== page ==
No other technology has progressed so fast in the last few years as wearable computers. It may be worn on the head, neck, arm, wrist, leg, finger, or shoe, in the form of wristwatches, eye glasses, smart fabrics, or even smartphones. A vast array of commercial uses has been explored and delivered since 2010. With the incorporation of special sensors like accelometers, thermometer, heart rate monitor, GPS trackers, and some sophisticated pressure sensors, the healthcare industry has benefitted the most. Several medical uses have become very popular over the years. The most popular being fitness as evidenced from the vast number of smartwatches being sold.
Keeping track of one’s fitness goals and recording calories spent, sleep pattern, heart rate, and also cardiac rhythm in some cases, leading to warning alerts to near and dear ones has enabled quick response to an impending fatal event. Newer applications are coming up in the commercial health sector for prevention of diseases, seeking medical help through critical alerts, or a direct call to ambulance, all on just pressing a single button. mHealth is the use of mobile and wireless technology to support the health service delivery all over the world. According to International Telecommunication Union, there are over 5 billion wireless subscribers, over 70 percent of them residing in low and middle income countries. mHealth is emerging as a preferred way of delivering rehabilitation services remotely, where self-monitoring can be easily done, which can then be shared with healthcare professionals. It can dramatically reduce healthcare cost and save many hours of traveling time and expenses. Some initiatives from the Government of India are:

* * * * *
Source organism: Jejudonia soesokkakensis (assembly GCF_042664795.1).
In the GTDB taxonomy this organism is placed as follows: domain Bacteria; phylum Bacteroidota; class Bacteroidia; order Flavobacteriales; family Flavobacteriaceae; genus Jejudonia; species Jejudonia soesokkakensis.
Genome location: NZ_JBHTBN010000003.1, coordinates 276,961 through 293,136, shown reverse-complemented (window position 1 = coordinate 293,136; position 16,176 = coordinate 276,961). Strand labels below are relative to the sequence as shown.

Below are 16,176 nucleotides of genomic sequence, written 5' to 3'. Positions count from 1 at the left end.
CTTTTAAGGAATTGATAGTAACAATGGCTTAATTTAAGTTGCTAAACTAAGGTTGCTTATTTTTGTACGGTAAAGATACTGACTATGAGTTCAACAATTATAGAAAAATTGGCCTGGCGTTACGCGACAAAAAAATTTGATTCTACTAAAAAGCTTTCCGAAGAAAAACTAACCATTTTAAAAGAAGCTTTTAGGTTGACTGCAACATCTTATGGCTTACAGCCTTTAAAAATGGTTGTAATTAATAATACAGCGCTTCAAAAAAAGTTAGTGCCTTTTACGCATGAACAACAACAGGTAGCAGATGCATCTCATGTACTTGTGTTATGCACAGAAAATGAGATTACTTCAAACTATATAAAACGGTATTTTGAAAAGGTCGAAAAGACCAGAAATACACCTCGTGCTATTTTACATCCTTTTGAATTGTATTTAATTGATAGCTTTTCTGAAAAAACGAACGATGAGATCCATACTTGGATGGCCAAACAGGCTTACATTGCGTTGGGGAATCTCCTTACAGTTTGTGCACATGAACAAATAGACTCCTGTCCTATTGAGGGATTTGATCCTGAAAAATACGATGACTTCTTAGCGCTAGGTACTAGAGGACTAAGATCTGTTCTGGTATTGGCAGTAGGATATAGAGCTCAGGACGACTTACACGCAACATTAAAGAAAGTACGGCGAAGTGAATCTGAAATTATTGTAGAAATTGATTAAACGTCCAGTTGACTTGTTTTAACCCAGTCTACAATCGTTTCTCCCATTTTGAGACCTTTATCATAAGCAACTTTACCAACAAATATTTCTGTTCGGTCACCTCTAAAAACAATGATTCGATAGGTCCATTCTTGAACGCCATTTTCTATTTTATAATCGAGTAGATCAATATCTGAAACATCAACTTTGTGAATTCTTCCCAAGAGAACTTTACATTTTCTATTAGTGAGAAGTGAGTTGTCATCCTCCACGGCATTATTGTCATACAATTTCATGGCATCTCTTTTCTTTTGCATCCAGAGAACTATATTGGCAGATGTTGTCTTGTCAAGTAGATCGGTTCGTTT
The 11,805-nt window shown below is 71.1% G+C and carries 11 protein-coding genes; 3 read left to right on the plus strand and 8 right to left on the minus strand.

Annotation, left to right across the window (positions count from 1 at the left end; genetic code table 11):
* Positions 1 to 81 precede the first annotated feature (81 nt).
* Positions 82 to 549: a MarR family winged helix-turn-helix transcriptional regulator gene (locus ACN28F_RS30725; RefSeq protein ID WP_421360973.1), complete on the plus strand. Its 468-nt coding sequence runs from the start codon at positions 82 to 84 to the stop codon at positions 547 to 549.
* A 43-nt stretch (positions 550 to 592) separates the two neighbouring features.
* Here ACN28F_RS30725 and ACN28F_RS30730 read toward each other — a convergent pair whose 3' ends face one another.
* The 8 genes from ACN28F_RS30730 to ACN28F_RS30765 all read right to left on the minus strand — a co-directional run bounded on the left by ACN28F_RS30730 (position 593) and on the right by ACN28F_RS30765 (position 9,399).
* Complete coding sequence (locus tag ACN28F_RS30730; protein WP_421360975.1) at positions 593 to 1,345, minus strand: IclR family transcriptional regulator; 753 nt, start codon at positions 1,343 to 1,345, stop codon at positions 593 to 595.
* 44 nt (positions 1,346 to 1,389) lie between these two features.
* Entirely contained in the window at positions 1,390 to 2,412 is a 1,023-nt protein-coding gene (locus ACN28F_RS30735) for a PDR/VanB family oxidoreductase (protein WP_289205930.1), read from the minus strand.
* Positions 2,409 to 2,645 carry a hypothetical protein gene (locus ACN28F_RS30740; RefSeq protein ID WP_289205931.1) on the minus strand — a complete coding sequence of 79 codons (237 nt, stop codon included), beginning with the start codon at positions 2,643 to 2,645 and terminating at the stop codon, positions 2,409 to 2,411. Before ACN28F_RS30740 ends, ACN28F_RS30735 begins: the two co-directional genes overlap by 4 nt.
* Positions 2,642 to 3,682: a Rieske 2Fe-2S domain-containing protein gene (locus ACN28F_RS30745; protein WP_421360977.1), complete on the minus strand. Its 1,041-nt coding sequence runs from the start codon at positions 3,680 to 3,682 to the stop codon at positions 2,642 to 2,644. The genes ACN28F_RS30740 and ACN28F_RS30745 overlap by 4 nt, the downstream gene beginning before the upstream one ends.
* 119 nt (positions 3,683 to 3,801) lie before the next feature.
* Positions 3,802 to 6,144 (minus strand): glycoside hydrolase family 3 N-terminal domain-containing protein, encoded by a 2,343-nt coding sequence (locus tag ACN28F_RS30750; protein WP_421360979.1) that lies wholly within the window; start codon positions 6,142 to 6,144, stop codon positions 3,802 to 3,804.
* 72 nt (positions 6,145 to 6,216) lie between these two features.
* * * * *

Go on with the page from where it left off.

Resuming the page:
National Health Portal India – mobile app. This app from Mobile Harvest acts as a mobile extension to the National Health Portal of the GoI. The app features an intuitive UI that makes the access and discovery of health information easy for the rural audience who are predominantly illiterate or semi-literate. This health information service is planned to be deployed in the panchayats that have recently been connected by broadband by the GoI.
AIIMS-WHO CC ENBC – mobile app. WHO-CC AIIMS with the help of nursing colleagues and neonatologist from SEARO region came out with essential newborn nursing for small hospitals with limited resources. The participatory learning tool can be accessed at www.newbornwhocc.org. The core contents are based on current evidence based practices advocated by WHO HQ (PCPNC Guidelines for Health Workers, World Health Organization 2010) and experts’ opinion. The same is converted as Aide Memoire for healthcare professionals on smartphones. Modules have undergone pilot testing among nurses and doctors. The feedback suggested has been incorporated. We would welcome suggestions for further improvement.
HealthyYou Card – mobile app. Search engine and online appointment booking; search doctors, hospitals, diagnostic centers and pharmacies; search by name, specialty and location; book an appointment online; alerts and reminders; get notified by SMS and email on booking an appointment; get reminder for your appointment by SMS as well as email; get SMS and email alert on appointment cancellation /modification (from either of the parties).
HealthyYou HER – mobile app. India’s first template free EHR cost free web-based – access your data anywhere at any time template-free quick data entry – with artificial intelligence swift data access customizability – adapting to any working pattern.
Smartphones have been used for checking and issuing warnings to patients for compliance of prescriptions. The Snapcare app is one such software designed to monitor a patient’s daily activity levels and symptomatic profile. It improves physical activity and exercise adherence in CLBP patients, using a smartphone-based intervention. It is predicted that several such applications will come up in near future to promote healthcare across the globe. It is going to be the next revolution in patient care delivery.